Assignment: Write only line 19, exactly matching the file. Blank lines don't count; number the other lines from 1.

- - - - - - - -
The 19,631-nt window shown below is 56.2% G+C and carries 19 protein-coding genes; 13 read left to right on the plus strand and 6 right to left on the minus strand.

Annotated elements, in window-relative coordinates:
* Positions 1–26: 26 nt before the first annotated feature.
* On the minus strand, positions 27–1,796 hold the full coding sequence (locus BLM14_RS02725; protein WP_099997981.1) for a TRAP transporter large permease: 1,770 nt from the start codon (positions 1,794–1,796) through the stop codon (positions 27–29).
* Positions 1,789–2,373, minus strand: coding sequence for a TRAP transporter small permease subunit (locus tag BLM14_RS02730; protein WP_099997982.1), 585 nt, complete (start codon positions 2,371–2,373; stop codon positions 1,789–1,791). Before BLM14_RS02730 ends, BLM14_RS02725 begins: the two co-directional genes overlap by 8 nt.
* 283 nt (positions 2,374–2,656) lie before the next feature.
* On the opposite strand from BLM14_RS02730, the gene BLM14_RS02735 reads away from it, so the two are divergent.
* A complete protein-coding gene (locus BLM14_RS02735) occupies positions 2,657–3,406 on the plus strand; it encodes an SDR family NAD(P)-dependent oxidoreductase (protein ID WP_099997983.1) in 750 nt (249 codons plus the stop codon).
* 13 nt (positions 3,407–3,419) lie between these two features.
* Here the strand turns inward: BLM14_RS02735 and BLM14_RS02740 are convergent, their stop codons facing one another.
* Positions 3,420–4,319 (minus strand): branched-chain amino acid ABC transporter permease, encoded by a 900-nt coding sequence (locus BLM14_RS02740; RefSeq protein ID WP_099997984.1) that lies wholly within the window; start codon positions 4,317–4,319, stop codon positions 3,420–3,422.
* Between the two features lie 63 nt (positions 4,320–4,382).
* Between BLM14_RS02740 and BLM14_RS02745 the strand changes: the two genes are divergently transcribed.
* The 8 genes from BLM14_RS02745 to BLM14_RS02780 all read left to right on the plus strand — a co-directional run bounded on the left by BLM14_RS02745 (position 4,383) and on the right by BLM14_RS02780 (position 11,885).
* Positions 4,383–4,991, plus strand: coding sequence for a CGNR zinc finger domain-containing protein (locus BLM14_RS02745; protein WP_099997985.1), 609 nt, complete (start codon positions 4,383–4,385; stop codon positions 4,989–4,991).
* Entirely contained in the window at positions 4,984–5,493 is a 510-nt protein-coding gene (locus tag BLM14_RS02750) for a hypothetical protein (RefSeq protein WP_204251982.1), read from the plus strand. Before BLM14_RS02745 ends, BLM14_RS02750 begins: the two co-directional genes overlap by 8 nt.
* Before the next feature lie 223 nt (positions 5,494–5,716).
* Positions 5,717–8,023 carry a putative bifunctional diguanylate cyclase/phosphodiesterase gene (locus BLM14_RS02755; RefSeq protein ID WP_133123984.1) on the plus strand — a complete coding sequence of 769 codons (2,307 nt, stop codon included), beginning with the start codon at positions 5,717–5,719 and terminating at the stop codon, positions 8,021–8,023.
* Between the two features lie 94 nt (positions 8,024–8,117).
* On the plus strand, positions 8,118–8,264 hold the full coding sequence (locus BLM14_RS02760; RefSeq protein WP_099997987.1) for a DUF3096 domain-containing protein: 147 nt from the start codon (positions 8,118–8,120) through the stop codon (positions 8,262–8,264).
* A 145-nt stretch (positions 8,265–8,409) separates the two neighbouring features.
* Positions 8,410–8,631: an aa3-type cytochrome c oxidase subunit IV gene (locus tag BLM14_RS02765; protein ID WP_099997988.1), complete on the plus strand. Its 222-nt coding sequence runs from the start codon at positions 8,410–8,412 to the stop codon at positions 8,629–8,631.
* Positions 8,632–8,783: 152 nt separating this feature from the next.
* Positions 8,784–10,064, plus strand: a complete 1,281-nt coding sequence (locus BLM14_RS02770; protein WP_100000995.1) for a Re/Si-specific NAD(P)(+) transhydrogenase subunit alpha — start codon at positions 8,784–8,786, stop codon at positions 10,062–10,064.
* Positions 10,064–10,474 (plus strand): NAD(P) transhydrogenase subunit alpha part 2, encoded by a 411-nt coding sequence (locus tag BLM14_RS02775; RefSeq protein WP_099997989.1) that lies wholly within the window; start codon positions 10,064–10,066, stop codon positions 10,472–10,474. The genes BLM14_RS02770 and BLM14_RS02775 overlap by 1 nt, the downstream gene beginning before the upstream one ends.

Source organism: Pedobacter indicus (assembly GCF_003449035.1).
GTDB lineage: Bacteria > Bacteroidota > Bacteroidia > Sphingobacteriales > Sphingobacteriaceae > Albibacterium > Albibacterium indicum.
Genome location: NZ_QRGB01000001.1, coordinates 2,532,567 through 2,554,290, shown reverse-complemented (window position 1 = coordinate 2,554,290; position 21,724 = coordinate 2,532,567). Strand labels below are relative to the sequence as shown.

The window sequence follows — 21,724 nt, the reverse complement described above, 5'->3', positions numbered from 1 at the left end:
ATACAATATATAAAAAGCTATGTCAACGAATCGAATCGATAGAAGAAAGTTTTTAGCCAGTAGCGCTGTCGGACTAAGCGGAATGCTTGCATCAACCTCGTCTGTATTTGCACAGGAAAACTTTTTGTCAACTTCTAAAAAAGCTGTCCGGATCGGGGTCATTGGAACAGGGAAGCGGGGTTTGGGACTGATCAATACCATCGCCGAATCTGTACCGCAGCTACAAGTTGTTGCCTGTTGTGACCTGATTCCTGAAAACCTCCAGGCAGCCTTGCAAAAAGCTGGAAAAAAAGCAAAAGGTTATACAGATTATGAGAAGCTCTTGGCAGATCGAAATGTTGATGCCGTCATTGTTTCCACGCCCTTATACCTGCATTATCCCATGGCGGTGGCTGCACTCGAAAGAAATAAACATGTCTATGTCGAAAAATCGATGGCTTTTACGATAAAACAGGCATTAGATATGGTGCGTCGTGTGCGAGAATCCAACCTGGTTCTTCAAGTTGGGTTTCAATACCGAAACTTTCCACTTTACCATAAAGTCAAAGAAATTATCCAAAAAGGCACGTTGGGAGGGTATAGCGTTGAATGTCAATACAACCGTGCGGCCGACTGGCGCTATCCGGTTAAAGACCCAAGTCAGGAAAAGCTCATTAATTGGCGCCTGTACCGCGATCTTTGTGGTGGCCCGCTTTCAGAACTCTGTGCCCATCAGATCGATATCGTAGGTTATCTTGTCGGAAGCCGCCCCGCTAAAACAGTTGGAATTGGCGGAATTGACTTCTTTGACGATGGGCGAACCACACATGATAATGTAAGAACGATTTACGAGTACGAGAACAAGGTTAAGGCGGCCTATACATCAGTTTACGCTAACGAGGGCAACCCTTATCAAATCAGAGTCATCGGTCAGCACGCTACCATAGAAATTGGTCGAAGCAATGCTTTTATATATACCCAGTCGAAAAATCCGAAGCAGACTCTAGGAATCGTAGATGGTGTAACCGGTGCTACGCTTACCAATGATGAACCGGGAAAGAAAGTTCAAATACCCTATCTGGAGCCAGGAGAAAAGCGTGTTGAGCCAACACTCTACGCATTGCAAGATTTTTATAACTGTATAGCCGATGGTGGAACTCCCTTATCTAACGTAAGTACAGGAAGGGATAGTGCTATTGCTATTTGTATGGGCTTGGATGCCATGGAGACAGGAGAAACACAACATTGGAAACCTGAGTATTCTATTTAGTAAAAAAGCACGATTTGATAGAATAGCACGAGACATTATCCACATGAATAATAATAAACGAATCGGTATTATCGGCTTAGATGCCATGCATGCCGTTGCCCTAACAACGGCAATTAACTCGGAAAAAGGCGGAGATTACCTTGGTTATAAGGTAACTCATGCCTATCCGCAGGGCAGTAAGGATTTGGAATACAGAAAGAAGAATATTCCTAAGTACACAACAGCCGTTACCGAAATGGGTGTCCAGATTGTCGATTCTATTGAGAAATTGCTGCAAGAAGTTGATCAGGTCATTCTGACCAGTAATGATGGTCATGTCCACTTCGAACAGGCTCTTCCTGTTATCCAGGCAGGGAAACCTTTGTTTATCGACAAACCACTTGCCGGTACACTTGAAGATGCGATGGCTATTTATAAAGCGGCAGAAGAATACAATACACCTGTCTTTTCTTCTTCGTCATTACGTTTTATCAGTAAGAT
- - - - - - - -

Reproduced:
* Between the two features lie 94 nt (positions 8,024–8,117).